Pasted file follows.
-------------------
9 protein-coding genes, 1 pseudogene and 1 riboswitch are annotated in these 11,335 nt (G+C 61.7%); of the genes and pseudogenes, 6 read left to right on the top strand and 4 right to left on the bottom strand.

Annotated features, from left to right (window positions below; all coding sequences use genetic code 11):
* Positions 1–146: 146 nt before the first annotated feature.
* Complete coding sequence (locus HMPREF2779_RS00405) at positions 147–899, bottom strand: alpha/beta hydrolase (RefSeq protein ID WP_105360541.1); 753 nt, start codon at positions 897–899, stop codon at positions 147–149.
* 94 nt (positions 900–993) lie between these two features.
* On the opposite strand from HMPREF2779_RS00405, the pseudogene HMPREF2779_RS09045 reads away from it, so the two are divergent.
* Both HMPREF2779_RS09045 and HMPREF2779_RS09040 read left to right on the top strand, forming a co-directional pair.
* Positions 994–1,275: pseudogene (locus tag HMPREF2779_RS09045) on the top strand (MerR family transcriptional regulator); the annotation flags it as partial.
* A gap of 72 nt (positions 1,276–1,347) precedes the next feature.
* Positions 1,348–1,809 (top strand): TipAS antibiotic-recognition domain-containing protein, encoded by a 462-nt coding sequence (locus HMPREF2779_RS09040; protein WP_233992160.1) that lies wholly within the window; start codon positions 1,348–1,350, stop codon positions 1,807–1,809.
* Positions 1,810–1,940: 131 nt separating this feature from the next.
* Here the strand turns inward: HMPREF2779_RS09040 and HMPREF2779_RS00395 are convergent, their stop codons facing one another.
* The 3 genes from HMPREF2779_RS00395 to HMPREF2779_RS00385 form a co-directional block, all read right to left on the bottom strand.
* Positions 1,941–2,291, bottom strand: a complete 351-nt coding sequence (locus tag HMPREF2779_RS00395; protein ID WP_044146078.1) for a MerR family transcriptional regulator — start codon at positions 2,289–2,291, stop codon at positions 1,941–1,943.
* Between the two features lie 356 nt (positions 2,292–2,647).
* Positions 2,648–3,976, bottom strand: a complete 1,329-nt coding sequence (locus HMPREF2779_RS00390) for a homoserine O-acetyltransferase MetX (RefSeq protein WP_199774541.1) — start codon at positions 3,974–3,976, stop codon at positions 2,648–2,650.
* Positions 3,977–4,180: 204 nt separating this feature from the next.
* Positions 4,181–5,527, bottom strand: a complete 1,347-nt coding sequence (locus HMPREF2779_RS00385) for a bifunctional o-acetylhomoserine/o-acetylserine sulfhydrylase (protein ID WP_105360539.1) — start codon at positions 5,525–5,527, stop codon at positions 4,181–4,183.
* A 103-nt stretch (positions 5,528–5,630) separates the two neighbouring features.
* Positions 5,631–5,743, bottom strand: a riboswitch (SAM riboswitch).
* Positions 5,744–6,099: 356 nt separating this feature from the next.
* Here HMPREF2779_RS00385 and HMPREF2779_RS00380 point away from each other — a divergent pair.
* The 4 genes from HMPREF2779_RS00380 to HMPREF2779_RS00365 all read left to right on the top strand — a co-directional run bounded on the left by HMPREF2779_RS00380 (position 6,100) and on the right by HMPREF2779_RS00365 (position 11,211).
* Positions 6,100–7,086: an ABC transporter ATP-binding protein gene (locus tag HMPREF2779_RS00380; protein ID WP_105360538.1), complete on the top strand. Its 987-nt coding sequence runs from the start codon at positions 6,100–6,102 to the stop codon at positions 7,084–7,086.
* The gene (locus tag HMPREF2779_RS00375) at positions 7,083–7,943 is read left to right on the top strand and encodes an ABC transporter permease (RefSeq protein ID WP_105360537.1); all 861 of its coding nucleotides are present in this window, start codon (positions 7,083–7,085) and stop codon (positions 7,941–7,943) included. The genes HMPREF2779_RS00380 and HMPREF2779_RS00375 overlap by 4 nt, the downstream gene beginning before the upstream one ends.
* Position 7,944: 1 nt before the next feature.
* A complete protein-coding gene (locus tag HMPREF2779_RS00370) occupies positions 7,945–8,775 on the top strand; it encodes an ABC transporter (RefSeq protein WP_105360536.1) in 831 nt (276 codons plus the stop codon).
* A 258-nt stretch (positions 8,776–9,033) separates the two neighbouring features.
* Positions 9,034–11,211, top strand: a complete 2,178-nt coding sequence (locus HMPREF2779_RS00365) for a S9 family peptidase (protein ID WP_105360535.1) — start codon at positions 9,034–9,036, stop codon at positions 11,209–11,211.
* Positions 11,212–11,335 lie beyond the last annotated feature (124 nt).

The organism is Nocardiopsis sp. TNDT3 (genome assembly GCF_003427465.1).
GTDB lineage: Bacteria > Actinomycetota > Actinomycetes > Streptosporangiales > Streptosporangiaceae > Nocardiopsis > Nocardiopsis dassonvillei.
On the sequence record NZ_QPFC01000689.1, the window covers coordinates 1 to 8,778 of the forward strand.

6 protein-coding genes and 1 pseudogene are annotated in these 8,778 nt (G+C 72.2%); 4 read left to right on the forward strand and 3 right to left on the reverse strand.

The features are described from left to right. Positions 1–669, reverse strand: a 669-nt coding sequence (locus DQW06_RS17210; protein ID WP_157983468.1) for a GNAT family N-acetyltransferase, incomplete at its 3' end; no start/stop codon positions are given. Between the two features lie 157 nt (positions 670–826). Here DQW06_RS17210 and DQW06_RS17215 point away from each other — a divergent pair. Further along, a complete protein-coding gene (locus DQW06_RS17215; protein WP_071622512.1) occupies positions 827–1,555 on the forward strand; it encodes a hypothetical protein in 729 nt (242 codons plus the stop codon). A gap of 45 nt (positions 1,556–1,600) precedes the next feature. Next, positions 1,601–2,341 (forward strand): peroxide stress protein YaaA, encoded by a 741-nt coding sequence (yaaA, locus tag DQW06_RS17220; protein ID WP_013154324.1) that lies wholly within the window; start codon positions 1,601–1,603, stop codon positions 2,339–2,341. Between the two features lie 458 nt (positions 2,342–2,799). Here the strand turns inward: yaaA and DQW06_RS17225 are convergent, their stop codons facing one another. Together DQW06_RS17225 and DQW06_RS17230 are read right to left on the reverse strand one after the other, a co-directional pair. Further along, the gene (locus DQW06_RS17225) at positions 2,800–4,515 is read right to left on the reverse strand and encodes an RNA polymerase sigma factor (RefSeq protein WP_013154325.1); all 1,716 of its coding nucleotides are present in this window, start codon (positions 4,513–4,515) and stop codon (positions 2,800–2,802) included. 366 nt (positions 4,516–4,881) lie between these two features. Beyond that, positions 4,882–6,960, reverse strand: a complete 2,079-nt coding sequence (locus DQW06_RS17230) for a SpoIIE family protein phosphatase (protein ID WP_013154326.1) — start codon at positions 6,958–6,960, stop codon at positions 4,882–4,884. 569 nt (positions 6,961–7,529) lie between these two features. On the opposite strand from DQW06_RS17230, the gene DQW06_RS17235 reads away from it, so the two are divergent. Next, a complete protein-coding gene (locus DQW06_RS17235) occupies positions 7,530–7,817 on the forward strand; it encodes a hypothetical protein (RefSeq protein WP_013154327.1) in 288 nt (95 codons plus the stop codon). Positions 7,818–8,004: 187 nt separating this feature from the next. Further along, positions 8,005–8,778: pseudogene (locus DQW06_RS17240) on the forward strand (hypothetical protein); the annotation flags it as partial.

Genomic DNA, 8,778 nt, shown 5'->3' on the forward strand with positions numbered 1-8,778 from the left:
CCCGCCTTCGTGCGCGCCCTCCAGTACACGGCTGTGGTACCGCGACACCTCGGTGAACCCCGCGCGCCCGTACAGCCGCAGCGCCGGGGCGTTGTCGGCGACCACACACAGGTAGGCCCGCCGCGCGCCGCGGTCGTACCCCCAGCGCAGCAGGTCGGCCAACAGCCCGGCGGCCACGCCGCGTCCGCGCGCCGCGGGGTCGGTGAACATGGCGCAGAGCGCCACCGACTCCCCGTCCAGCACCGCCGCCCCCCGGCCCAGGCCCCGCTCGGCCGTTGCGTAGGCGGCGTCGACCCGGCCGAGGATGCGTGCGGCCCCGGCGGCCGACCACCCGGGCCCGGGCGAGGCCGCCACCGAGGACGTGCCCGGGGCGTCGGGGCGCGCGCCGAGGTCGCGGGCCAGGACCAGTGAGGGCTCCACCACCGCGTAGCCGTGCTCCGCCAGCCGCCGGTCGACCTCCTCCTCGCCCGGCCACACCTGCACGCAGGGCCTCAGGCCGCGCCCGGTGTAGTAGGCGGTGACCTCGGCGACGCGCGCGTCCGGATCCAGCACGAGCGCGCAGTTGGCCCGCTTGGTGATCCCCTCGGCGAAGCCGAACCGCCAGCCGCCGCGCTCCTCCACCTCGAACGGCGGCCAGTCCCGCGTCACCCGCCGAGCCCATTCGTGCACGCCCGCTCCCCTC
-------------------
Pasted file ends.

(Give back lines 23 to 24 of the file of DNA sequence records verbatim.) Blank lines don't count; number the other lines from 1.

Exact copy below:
* The 4 genes from HMPREF2779_RS00380 to HMPREF2779_RS00365 all read left to right on the top strand — a co-directional run bounded on the left by HMPREF2779_RS00380 (position 6,100) and on the right by HMPREF2779_RS00365 (position 11,211).
* Positions 6,100–7,086: an ABC transporter ATP-binding protein gene (locus tag HMPREF2779_RS00380; protein ID WP_105360538.1), complete on the top strand. Its 987-nt coding sequence runs from the start codon at positions 6,100–6,102 to the stop codon at positions 7,084–7,086.